Remember when horror movies didn't rely so much on turning your stomach to set your hair on end?
Remember when blood and gore, lousy camerawork and paranormal high jinks weren't the names of the game, and audiences could get scared without also getting revolted?
"Mama" is something of a throwback, and at times a stunning one. At its best, this state-of-the-art modern ghost story -- another scare saga from the Guillermo del Toro factory -- recalls those earlier, less bloody days of fear and (not necessarily) loathing, when horror films were made for adults.
Filled with elegant, spooky images of otherworldly phantasms plaguing real-seeming people, the movie spins a yarn of two little feral girls, Victoria and Lilly, left in the forest in a shabby cabin after their distraught father (Nikolaj Coster-Waldau) freaks out, following a financial wipeout, and tries to kill them both before taking his own life.
The girls, however, are saved by a sinister-looking wraith-thing that is (or was) apparently their mother (Javier Botet, with lots of CGI). Five years later -- after somehow surviving in the woods by themselves -- the girls are discovered and brought back to civilization.
They are set up in a fairly posh home by an inquisitive doctor (Daniel Kash) interested in their psychology and cared for by their late father's brother, a Bohemian-style artist named Lucas (Coster-Waldau in a double part) and his punky-pretty girl band girlfriend Annabel (Jessica Chastain).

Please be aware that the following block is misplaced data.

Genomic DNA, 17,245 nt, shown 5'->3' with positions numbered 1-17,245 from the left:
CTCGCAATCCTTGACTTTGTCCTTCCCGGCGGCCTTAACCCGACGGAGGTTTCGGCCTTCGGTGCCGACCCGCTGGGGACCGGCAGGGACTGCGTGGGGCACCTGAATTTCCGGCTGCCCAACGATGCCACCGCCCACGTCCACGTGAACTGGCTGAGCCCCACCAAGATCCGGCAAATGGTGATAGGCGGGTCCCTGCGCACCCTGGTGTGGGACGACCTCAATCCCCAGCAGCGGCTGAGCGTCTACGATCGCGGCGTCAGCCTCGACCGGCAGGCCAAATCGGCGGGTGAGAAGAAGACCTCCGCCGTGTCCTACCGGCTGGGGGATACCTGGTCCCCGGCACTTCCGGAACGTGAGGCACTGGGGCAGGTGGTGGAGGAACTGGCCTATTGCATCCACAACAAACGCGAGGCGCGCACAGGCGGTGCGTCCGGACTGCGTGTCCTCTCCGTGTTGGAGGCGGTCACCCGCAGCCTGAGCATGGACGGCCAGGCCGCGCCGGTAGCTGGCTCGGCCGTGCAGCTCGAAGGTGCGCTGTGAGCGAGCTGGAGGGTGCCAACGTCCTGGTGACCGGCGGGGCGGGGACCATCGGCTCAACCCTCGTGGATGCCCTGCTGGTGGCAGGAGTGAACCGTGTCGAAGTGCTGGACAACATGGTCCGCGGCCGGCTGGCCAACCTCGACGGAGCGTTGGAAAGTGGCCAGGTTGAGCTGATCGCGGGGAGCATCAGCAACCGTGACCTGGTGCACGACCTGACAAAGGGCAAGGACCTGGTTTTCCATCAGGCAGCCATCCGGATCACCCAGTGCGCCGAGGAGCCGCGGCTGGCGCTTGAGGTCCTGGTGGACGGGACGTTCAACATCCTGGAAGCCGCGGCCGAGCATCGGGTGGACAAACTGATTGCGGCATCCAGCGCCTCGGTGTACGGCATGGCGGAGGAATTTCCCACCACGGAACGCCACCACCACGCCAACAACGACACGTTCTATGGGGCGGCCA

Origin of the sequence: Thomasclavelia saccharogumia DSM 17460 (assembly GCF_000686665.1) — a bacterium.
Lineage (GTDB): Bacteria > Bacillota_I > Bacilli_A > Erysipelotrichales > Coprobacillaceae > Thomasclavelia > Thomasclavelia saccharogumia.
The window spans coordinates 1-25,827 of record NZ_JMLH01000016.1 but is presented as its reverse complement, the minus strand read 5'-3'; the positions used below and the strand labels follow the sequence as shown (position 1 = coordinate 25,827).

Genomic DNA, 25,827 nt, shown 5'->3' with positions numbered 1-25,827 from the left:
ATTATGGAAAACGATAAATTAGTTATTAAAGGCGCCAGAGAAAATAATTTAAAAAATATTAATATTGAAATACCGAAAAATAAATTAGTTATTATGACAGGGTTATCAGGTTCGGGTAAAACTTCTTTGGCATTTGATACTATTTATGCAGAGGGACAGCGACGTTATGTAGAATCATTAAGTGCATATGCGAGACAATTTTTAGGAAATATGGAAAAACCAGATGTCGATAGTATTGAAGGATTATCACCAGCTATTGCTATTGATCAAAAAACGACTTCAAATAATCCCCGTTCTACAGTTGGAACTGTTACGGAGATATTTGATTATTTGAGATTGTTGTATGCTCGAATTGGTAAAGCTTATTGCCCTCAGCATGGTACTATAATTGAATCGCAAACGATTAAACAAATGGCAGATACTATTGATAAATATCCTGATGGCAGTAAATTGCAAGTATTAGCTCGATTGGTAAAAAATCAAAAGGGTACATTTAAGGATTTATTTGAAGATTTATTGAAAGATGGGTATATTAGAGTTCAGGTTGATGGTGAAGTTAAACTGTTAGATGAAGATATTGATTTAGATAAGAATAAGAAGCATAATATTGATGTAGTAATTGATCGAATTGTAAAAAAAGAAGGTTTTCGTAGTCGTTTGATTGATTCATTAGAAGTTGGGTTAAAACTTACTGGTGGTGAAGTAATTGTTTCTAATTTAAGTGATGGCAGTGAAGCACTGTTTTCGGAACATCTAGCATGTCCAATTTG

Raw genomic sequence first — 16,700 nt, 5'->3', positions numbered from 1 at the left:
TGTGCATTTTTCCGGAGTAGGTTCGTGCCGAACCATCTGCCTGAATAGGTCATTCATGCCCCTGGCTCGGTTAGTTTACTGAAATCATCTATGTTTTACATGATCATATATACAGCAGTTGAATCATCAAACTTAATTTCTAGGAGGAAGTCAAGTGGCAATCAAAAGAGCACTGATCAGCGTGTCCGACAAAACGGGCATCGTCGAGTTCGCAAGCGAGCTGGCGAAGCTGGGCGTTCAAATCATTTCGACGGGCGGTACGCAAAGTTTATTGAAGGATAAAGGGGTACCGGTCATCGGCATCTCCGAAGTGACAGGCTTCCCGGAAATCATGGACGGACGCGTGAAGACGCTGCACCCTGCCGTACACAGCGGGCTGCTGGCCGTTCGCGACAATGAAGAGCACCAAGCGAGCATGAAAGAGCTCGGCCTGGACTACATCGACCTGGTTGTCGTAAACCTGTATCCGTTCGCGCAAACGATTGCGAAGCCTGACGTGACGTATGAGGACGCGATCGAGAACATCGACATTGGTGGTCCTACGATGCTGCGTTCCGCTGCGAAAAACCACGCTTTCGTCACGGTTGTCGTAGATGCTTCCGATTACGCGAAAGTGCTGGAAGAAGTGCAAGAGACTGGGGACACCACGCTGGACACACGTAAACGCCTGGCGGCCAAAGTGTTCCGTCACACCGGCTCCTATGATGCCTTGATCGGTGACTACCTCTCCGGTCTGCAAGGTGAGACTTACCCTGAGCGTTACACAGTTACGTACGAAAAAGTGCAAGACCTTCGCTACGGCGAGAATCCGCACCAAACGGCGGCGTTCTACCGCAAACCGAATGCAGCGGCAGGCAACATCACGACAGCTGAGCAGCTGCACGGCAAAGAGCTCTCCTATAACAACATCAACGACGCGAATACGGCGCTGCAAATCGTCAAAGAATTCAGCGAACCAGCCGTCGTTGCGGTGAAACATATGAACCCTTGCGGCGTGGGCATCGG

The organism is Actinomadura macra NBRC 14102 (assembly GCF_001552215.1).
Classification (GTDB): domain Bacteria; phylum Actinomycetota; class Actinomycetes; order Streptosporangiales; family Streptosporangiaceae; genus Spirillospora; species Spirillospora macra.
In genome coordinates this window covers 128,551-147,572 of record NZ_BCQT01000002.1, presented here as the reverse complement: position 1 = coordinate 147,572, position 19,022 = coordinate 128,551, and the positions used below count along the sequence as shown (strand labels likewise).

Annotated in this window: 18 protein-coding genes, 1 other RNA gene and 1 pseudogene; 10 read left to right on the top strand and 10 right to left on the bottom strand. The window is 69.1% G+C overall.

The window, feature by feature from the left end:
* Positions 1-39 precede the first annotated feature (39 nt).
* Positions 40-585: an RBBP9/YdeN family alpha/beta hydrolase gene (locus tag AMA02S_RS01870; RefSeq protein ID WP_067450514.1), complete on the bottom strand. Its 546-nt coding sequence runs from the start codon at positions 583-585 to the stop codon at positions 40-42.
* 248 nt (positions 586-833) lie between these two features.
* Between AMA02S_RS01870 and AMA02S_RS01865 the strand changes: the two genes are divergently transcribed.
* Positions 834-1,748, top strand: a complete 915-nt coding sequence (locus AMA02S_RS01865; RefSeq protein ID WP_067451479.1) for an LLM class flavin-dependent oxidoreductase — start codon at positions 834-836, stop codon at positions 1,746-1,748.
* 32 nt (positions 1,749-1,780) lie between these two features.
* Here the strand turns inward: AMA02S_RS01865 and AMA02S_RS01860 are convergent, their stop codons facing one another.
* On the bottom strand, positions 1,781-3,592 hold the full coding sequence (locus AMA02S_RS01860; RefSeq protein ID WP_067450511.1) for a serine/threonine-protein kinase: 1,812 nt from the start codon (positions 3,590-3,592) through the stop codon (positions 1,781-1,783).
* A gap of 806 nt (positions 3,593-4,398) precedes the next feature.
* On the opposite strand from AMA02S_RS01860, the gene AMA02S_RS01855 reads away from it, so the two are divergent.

The girls -- the tamer and more civilized Victoria (Megan Charpentier) and younger, wilder Lilly (Isabelle NÚlisse) -- prove quite a handful. Not as much of a handful, though, as the flying, swooping, totally spooky creature that's apparently their very protective mom.
I'm not partial to a lot of modern horror movies, especially the ones with a big ick-factor.
But I like most of del Toro's work, and I enjoyed this one. (Del Toro was the executive producer here, and the director/co-writer. Making his feature debut is Andy Muschietti, an imaginative chap with a strong visual sense.)
Besides, starting "Mama" off with a big financial crisis demonstrates that the movie has a good sense of what's genuinely scary about contemporary society, and who the real monsters are.
Also, having a heroine who's a rocker of sorts shows both that the movie is somewhat hip and that Jessica Chastain -- an Oscar favorite this year for her work in "Zero Dark Thirty" -- can be an amazingly versatile actress.
Playing Annabel, she attracts and repels (a little) and stirs things up. She also gives us a sense of reality, and her believable reactions to all the spooky things swirling around her pull us right into the action.
So do the wild responses of Charpentier and LÚlisse as Victoria and Lilly, two of the scariest little girls on screen since the blank-faced twin ghosts in Stanley Kubrick's "The Shining."
Watching "Mama," I was reminded of another classic movie horror tale about a little girl and her mother, 1944's low-budget "Curse of the Cat People" from producer Val Lewton and co-director Robert Wise.
"Mama" isn't low-budget, but, at times, it's a gem. So is Chastain.Copyright © 2014 Paddock Publications, Inc. All rights reserved.